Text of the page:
New technology tested on possum teeth enamel may help Waikato University researchers to pinpoint the origins of Maori human remains.

Te Papa Museum in Wellington has been responsible for the country’s international repatriation efforts since 2003. It holds hundreds of bone fragments, and has recovered about 85 toi moko (preserved heads) from foreign institutions.

On Monday, Te Papa will receive 20 toi moko in a Paris ceremony and on Thursday will formally welcome them home to New Zealand.

The scrupulous records of some colonial collectors have made it relatively easy for some pieces to be reburied.

However, in other cases, grave robbers left no clues and research-ers have to trawl through ships’ logs and other records for leads and to piece together journeys. Complicating matters is that slaves’ heads were used and regional patterns in tattoos do not provide a reliable guide to origins. Read more.

PHOENIX — Saying what was taken from its lands belongs to it, the nation’s largest Native American tribe wants to force the National Park Service to return and rebury the human remains exhumed in prior years from Canyon de Chelly.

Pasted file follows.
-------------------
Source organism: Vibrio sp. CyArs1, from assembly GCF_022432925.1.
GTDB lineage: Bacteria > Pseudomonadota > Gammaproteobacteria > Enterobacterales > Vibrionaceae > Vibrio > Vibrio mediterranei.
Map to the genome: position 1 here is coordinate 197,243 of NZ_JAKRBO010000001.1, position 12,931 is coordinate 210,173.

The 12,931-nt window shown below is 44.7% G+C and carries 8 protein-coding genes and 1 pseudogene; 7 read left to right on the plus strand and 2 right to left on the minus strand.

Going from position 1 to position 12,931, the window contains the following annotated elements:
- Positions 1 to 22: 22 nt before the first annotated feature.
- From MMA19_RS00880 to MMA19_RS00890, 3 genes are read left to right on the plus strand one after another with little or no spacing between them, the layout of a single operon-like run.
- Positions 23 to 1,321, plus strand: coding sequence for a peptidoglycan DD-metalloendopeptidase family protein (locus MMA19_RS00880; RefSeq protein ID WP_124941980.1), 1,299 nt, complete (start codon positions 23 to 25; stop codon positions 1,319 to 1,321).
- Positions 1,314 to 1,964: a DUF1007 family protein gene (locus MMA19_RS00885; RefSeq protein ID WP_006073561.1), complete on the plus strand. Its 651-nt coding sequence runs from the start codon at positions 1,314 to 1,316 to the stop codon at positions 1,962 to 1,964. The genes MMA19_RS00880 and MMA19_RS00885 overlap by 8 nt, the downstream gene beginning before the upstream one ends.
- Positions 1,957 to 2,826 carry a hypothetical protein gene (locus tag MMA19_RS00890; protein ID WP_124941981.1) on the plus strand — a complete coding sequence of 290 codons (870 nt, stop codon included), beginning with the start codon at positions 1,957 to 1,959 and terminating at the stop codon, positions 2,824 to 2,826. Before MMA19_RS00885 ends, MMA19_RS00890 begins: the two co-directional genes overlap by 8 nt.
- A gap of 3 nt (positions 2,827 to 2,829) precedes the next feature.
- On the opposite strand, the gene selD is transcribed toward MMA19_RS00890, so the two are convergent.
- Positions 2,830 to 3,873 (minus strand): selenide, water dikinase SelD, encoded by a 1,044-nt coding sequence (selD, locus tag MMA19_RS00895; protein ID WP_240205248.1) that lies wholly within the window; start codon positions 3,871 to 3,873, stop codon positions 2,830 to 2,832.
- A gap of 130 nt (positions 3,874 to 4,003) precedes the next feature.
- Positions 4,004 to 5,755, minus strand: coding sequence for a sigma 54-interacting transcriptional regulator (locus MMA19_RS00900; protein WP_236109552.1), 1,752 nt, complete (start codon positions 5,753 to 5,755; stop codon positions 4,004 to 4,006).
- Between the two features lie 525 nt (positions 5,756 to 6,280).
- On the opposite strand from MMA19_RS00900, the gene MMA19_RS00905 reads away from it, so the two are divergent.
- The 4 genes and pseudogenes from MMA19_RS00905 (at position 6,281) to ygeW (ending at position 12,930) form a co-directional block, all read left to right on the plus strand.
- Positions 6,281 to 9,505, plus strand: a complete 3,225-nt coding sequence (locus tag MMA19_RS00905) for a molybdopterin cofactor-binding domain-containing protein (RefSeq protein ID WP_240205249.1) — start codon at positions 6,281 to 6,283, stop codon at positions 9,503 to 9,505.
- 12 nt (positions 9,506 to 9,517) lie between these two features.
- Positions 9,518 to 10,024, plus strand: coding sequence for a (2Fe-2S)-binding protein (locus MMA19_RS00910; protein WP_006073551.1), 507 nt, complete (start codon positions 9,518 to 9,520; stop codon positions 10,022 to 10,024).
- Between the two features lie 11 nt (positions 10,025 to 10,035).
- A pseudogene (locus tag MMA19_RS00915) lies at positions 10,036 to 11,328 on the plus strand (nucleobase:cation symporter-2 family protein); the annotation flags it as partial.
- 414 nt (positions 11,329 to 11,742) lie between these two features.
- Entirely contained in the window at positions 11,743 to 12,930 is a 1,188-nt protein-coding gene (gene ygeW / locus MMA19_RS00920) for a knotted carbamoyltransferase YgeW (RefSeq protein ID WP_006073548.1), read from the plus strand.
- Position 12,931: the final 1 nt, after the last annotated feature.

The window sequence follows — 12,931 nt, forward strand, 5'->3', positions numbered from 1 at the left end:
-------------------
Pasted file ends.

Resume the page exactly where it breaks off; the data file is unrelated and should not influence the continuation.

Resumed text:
In a lawsuit filed last week in federal court, attorneys for the tribe said the 1933 law establishing the national monument gave the federal government the power to administer the lands in northeast Arizona. And they said the tribe did not give up its title to the land.

“By agreeing to the establishment of the Canyon de Chelly National Monument, the Navajo Nation Council would never have agreed, and did not agree, that the National Park Service, or any other party, was thereby allowed to exhume and carry off human remains and sacred and other cultural objects located on or in the monument,” attorneys for the tribe said.

Tom Clark, the monument’s superintendent, said efforts are being made to give back the items taken over the years, now located in the Western Archeological and Conservation Center in Tucson. Read more.

KATHMANDU, Dec 12 (Bernama) — What could well be compared to Shangri-La as envisioned by British author James Hilton in his 1933 novel Lost Horizon, recent findings of human history dating back to over 3,000 years in the caves of Upper Mustang in western Nepal have unraveled a significant portion, if not the whole of that virgin unknown, reports China’s Xinhua news agency.